In Halifax County, those who believe that vaccines are dangerous — “anti-vaxxers” is the common term of description — are “definitely a small portion of our population,” said Lombardi. “Anti-vax is a disease of the upper middle class and upper class. Of course, we live in a poor county.”

In places like Northern Virginia, distrust of vaccines is often the result of a torrent of disinformation coming from seemingly reputable sources: professionally-done websites and social media pages, science- and tech-world influencers, even political action committees quietly funded by anti-vax millionaires and billionaires.

In areas like Halifax County, however, those most likely to reject the science of vaccination are families of home-schooled children. Pupils entering public school are required to receive a mix of vaccines, although exceptions are made for medical reasons and in cases where families opt out of the law by citing their religious beliefs.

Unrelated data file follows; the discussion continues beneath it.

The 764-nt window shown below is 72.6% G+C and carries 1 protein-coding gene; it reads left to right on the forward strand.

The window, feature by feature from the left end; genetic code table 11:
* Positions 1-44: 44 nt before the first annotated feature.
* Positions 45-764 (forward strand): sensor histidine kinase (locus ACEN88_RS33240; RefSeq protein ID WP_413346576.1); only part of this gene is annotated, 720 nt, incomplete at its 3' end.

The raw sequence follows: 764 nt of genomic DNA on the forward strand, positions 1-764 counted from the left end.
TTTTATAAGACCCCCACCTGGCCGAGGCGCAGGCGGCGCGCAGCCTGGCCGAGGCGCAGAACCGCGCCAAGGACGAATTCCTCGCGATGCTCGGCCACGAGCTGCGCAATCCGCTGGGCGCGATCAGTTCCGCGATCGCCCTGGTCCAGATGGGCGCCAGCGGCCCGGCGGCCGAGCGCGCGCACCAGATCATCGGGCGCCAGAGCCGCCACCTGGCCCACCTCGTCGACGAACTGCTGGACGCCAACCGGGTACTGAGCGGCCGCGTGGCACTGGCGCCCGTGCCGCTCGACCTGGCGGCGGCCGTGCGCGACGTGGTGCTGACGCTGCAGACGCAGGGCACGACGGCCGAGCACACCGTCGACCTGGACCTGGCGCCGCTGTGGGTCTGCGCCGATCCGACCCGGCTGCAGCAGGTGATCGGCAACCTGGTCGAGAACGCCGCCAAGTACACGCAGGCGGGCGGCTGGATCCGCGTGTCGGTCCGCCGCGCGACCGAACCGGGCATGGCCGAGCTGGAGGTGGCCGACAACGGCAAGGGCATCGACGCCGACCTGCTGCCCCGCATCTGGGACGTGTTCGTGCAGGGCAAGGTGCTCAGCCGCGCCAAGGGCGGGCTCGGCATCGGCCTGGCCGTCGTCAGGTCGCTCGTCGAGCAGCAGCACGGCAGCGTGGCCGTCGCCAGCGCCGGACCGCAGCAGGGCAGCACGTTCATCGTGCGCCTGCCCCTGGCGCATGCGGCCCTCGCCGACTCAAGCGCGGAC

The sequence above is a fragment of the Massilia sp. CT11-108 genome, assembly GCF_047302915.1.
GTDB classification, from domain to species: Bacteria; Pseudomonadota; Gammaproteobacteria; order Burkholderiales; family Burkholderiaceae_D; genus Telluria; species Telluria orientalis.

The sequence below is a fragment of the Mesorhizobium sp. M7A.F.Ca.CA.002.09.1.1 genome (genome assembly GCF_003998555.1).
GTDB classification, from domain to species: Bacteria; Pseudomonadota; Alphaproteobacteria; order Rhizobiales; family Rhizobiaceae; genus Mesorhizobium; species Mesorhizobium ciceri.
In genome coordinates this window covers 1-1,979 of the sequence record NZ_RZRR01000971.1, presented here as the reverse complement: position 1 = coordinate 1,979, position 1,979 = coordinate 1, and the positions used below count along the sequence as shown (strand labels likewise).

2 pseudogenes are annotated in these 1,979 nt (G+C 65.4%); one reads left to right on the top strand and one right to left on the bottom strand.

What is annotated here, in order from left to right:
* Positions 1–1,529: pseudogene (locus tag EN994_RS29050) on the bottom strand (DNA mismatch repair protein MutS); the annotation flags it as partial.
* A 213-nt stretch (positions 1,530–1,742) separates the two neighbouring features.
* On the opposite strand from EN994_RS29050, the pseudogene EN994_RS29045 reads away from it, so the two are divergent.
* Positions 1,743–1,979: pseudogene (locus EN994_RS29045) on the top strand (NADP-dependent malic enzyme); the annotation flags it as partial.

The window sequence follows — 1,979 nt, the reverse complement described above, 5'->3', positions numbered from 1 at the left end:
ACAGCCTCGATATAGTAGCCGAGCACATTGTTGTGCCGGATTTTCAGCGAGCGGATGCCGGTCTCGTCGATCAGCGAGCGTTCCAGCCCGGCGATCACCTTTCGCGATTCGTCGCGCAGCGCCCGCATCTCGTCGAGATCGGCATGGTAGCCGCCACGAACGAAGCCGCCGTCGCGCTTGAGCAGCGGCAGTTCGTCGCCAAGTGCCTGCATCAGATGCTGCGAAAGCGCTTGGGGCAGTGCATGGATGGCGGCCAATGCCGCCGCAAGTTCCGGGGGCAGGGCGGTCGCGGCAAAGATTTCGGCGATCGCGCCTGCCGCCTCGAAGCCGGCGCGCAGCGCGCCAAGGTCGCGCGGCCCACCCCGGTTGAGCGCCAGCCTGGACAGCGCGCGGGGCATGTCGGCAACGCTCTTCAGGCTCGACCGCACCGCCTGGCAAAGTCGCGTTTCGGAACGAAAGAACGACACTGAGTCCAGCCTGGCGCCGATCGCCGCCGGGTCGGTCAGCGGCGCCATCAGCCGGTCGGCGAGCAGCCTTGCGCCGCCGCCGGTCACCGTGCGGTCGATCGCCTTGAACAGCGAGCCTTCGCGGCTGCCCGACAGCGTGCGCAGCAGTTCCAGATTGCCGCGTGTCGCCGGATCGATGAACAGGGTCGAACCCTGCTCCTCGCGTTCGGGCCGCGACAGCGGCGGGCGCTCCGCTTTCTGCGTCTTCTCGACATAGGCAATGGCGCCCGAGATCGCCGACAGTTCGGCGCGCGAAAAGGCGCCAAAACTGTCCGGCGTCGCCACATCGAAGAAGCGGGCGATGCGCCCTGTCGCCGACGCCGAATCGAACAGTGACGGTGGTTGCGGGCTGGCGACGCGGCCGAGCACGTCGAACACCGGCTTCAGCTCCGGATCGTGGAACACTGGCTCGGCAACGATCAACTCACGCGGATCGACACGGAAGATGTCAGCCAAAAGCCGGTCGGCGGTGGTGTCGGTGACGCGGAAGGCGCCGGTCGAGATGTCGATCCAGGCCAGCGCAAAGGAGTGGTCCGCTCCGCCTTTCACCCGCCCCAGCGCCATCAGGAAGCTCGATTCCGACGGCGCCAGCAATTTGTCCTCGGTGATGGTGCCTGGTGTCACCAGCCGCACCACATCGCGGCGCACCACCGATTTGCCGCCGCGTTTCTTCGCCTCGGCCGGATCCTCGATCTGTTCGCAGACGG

Across the board, however, the share of Virginia youths that has been immunized against disease is dropping — leaving children at risk and weakening the “herd immunity” that keeps disease from spreading throughout the population. Vaccination not only protects the person getting the shots — it is a life-saver for infants, pregnant women and people with compromised immune systems who for medical reasons cannot be vaccinated, or whose immunity may not hold up over time.

“We really need to pay attention to the issue of herd immunity,” said Dr. Scott Spillmann, director of the Southside Health District, based in Boydton. “My sense is there is a growing body of the population that is questioning the value of vaccines, and is not accepting the standard of science and going with information that is not as scientifically valid.